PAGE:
There are four intercity bus operators (
Greyhound Lines, Capitol Trailways, Fullington Trailways, and Susquehanna Trailways) that provide service to the station. Some of the key cities and large towns served with one-seat rides by each bus operator are as follows:
*Greyhound Lines - Allentown, Altoona, Easton, Johnstown, Lewistown, Philadelphia, Pittsburgh, State College
*Capitol Trailways - Hershey, Lancaster, Lebanon, Reading, York
*Greyhound Lines/Capitol Trailways pooled service - Hazleton, Pottsville, Scranton, Wilkes-Barre, York
*Fullington Trailways - Lewistown, State College
*Susquehanna Trailways - Lewisburg, Sunbury, Williamsport
Outside of Pennsylvania
*Greyhound Lines - Columbus, Dayton, Indianapolis, Newark, New York, St. Louis
*Capitol Trailways - New York
*Greyhound Lines/Capitol Trailways pooled service - Baltimore, Binghamton, Syracuse, Washington
With both Greyhound and the various
Trailwaysoperators, many in-state and out-of-state cities and towns beyond those listed can be reached via transfers.
The local public transit operator in the Harrisburg area, Capital Area Transit (CAT), has many local and express bus routes that stop either along Aberdeen Street almost immediately outside the Transportation Center or 1/2 block away on Market Street between 4th Street and Aberdeen Street. These nearby CAT stops that are within easy walking distance of the Harrisburg Transportation Center enable convenient transfers between local public transit and intercity rail and bus services.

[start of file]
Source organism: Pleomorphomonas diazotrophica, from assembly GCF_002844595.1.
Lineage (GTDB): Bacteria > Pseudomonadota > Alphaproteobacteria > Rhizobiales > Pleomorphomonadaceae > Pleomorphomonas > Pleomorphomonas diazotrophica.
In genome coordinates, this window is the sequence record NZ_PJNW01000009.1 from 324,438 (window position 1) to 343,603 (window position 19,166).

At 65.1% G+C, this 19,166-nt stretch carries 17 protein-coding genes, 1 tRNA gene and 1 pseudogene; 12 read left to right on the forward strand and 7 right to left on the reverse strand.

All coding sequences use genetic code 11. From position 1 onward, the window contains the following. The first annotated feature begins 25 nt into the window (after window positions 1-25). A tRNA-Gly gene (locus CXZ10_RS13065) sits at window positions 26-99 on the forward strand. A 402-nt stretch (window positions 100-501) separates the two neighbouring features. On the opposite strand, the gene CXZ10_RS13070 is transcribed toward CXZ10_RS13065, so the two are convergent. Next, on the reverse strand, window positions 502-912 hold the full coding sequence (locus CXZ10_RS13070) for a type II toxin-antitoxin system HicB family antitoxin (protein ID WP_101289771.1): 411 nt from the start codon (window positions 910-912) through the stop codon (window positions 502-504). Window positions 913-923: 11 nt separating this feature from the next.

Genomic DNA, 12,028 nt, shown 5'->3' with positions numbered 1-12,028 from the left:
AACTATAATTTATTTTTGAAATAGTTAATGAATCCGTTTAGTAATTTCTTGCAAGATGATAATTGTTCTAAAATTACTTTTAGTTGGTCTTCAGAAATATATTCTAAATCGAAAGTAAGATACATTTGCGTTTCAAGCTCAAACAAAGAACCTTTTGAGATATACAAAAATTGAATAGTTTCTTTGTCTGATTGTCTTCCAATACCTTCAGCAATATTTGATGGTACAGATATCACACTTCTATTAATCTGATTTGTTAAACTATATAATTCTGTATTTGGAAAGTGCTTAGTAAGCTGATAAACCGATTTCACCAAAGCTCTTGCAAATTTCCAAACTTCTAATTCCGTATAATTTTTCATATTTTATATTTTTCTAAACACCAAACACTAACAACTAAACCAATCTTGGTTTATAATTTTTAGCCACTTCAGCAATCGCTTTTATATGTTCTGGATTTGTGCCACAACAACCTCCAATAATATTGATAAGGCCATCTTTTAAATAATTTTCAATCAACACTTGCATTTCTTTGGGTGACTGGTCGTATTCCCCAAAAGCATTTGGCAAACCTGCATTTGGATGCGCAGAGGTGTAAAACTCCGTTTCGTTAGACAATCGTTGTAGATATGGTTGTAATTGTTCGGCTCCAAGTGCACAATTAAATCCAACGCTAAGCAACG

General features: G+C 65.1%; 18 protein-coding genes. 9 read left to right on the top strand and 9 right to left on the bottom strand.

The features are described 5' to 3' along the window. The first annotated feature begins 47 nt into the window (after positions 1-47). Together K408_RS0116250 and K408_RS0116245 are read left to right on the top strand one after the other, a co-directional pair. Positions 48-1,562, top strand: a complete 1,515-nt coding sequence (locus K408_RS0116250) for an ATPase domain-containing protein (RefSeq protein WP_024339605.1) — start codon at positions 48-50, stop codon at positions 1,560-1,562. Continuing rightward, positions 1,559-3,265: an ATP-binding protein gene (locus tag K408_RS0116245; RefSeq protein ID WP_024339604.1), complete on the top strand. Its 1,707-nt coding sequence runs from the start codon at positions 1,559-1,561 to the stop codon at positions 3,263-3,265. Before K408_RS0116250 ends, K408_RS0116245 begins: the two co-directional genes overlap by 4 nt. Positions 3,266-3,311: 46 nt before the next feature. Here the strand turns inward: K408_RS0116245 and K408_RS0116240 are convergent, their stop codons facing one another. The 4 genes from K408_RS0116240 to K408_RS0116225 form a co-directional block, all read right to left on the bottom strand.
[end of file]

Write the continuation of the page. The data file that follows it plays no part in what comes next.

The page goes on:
The public transit provider in York County, Rabbit Transit, operates its commuter-oriented RabbitEXPRESS bus service on weekdays between the city of York and downtown Harrisburg. Like the Capital Area Transit buses, the RabbitEXPRESS does not stop at the HTC itself but does have stops within one block of the facility.
R & J Transportation, a charter/tour bus company, has scheduled weekday, line route commuter service between Schuylkill Countyand downtown Harrisburg. R & J has stops within one block of the HTC, though no tickets for R & J's service are available at the Transportation Center.
* [http://www.amtrak.com/ Amtrak official site]
* [http://www.greyhound.com/ Greyhound Lines official site]
* [http://www.capitoltrailways.com/ Capitol Trailways official site]
* [http://www.fullingtontours.com/ Fullington Trailways official site]
* [http://www.susquehannabus.com/ Susquehanna Trailways official site]
* [http://kc.pennsyrr.com/passops/hbg_092854.html Keystone Crossings: 24 hours at Harrisburg]
* [http://www.trainweb.org/usarail/harrisburg.htm Harrisburg Transportation Center (USA RailGuide -- TrainWeb)]